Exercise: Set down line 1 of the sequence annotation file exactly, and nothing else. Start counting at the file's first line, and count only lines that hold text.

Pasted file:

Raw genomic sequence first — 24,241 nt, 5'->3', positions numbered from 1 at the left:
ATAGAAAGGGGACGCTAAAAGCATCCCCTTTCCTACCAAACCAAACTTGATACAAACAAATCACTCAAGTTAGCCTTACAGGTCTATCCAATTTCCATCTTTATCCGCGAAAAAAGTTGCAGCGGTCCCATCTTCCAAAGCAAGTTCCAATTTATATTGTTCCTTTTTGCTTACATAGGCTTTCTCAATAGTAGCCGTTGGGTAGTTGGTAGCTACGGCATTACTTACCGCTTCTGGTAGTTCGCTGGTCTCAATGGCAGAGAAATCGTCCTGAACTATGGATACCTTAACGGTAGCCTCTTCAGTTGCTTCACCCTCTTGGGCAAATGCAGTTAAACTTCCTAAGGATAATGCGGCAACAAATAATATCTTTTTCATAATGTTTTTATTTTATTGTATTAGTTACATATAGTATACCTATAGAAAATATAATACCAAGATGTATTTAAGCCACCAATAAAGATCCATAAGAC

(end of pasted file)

Raw genomic sequence first — 24,241 nt, 5'->3', positions numbered from 1 at the left: